PedsQL cancer module
The PedsQL Cancer Module is a disease-specific questionnaire designed to assess the impact of disease and treatment on the HRQoL of paediatric cancer patients. The questionnaire consists of 27 items divided into 8 domains: pain and hurt, nausea, procedural anxiety, treatment anxiety, worry, cognitive problems, perceived physical appearance, and communication [27, 32]. There are five level responses from 0 to 4 where 0 means ‘never a problem’.
TranQol is a disease-specific quality of life instrument for patients with thalassemia major . There are 36 items grouped into 4 domains: physical, emotional, family functioning, and school/career functioning. The response option ranges from 0 (never a problem) to 5 (always a problem). An unofficial translation into Bahasa Indonesia of TranQol exists . To confirm translation quality, we cognitively debriefed 3 children aged 12–15 with thalassemia. Based on their inputs, difficult wordings were simplified.
Haemo-Qol is a disease-specific QoL instrument for children with haemophilia [35, 36]. The short version consists of 35 items divided into 8 dimensions: physical health, feeling, attitude, family, friends, other people, dealing with haemophilia, sport and school, and treatment. The items are scored from 1 to 5 where 1 indicates ‘never a problem’. The higher the score the lower the level of QoL.
Additional Questions at Retest and Follow-up
General State of Health
We included a direct question about any perceived health state change by asking: “Overall, has there been any change in your health compared to the first time you saw us? Please report any change by selecting one of the following options”. Seven options were offered: much worse, moderately worse, slightly worse, no change, slightly better, moderately better, and much better. The first 3 answers (much worse, moderately worse and slightly worse) were considered to reflect a clinically significant deterioration, the fourth answer (no change) was considered to reflect stability, and the last 3 answers (slightly better, moderately better and much better) were considered to reflect a clinically significant improvement [37, 38].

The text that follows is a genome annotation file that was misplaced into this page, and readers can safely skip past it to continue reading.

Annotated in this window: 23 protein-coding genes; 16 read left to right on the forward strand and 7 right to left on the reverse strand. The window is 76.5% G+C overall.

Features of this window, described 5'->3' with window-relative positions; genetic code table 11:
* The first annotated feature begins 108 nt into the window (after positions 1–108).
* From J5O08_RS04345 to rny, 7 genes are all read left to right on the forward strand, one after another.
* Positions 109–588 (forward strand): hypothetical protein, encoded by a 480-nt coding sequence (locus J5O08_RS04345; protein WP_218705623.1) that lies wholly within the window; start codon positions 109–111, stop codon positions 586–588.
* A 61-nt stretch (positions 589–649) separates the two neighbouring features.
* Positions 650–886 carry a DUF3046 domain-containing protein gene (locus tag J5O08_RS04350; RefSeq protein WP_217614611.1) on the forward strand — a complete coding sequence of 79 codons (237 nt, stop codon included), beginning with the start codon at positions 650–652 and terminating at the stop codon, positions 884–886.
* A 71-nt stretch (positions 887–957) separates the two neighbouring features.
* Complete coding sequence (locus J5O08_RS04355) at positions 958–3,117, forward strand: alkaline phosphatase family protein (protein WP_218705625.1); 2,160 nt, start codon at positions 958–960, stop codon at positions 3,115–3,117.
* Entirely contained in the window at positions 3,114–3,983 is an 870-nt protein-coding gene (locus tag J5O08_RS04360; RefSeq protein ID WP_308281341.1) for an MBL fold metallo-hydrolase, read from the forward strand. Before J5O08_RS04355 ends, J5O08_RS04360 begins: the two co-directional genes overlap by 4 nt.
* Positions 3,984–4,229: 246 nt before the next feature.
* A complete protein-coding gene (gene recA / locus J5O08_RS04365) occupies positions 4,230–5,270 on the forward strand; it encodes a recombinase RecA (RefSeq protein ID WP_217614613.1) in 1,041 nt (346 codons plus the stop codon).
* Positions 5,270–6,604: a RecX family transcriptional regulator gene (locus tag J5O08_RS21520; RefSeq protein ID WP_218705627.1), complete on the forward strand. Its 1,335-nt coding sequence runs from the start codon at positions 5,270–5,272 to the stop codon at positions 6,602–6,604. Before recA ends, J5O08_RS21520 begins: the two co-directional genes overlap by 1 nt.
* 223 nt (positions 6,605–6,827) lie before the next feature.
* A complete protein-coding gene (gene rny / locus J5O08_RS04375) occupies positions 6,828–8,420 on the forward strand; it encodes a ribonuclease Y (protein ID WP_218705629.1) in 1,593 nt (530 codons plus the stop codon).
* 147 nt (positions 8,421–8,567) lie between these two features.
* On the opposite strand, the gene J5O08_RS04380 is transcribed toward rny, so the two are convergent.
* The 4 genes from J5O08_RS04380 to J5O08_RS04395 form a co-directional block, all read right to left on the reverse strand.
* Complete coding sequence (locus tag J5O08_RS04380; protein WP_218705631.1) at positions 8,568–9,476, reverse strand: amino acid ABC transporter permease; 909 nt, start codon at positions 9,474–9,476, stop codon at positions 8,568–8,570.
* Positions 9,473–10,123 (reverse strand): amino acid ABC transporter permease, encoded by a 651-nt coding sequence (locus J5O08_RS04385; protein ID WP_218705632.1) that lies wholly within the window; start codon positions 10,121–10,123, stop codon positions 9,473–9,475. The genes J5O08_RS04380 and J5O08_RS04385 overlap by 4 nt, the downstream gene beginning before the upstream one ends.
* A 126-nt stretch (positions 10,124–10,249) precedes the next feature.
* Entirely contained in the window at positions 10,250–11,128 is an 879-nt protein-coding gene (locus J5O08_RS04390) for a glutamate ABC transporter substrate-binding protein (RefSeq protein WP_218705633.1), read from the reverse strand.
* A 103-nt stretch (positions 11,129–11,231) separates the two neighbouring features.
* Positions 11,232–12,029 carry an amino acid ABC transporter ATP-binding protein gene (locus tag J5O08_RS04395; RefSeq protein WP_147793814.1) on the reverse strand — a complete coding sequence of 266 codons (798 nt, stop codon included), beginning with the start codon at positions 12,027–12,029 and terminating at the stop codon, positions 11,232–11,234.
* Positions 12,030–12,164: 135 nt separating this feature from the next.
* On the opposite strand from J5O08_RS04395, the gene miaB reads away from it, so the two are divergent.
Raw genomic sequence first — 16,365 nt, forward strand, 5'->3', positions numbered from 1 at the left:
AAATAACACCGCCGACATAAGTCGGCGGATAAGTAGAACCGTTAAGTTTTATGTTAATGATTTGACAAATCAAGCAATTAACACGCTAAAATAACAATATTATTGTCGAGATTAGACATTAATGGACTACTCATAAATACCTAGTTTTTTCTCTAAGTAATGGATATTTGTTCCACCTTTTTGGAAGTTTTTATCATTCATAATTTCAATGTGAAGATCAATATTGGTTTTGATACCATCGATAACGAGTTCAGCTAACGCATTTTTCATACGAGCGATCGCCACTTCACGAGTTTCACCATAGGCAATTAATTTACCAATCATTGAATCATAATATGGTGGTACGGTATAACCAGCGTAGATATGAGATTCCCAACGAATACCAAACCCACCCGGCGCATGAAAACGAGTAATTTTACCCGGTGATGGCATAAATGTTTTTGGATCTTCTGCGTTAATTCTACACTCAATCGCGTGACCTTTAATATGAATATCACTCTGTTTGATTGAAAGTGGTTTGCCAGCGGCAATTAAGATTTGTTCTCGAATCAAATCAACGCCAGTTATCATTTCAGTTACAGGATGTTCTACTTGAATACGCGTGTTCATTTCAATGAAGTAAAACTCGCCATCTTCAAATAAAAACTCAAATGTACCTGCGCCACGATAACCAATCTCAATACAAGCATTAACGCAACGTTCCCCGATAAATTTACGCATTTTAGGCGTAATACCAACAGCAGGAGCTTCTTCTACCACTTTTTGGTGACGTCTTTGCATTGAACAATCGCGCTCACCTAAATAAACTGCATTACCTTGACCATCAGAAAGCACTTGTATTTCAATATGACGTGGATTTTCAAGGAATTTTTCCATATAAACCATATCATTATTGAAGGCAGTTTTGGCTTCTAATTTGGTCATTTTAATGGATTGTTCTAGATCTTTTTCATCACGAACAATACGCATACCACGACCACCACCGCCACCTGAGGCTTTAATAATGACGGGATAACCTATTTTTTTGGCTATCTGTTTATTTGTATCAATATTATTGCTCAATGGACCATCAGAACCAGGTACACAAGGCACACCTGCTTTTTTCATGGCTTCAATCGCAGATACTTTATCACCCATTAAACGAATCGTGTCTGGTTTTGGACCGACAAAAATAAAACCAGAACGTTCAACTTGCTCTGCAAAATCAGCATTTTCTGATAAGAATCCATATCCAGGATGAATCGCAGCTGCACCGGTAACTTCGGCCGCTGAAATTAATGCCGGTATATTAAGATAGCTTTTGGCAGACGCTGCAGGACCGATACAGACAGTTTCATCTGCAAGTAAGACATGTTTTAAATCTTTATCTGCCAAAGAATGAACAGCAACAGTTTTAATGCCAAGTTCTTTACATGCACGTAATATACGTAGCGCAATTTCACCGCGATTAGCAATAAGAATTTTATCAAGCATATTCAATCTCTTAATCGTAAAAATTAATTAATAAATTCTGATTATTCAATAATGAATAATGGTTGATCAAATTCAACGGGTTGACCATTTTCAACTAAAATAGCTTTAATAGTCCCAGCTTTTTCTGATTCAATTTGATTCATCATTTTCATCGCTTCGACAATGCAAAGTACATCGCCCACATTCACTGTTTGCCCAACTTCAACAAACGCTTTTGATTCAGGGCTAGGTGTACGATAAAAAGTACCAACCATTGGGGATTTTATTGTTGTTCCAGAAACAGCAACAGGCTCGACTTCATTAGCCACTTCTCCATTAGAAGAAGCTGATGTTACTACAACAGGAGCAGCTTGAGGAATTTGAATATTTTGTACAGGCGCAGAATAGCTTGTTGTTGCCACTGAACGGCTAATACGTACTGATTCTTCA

Feasibility and ceiling effect
Feasibility was assessed by calculating the number of missing values in each of the participants’ questionnaires. The data ceiling was calculated as the proportion of respondents classifying themselves as having ‘no problems’ (level 1) in any of the 5 dimensions.
Any level response given in EQ-5D-Y-3L was expected to be redistributed in a logical way to a level in EQ-5D-Y-5L. The language specificity in Indonesia created complexity in the translation of ‘some problems’ in EQ-5D-Y instruments, notably level 2 of the 3L and level 3 of the 5L. For EQ-5D-Y-3L, ‘sedikit masalah’ was confirmed as suitable to represent ‘some problems’ (level 2 of the 3L). However, for EQ-5D-Y-5L, ‘sedikit masalah’ was considered more suitable in representing ‘a little bit of problems’ (level 2 of the 5L). From a translation perspective, it appears that the adjacent severity labels influence the interpretation of the words, perhaps related to response spreading . This means that the label for the intermediate level 2 of the 3L can no longer represent the intermediate level of the 5L. The logical redistribution of EQ-5D-Y-3L to the EQ-5D-Y-5L Indonesia version was mapped to its wordings. We present the differences between the EQ-5D adult and youth versions, and also between the English and Indonesian versions, in Additional file 2. Equivalent levels in EQ-5D-Y-3L and EQ-5D-Y-5L are connected by a solid arrow (→), whilst different levels still considered as consistent responses are connected by dashed arrows (-->). It is important to note the differences between redistributions: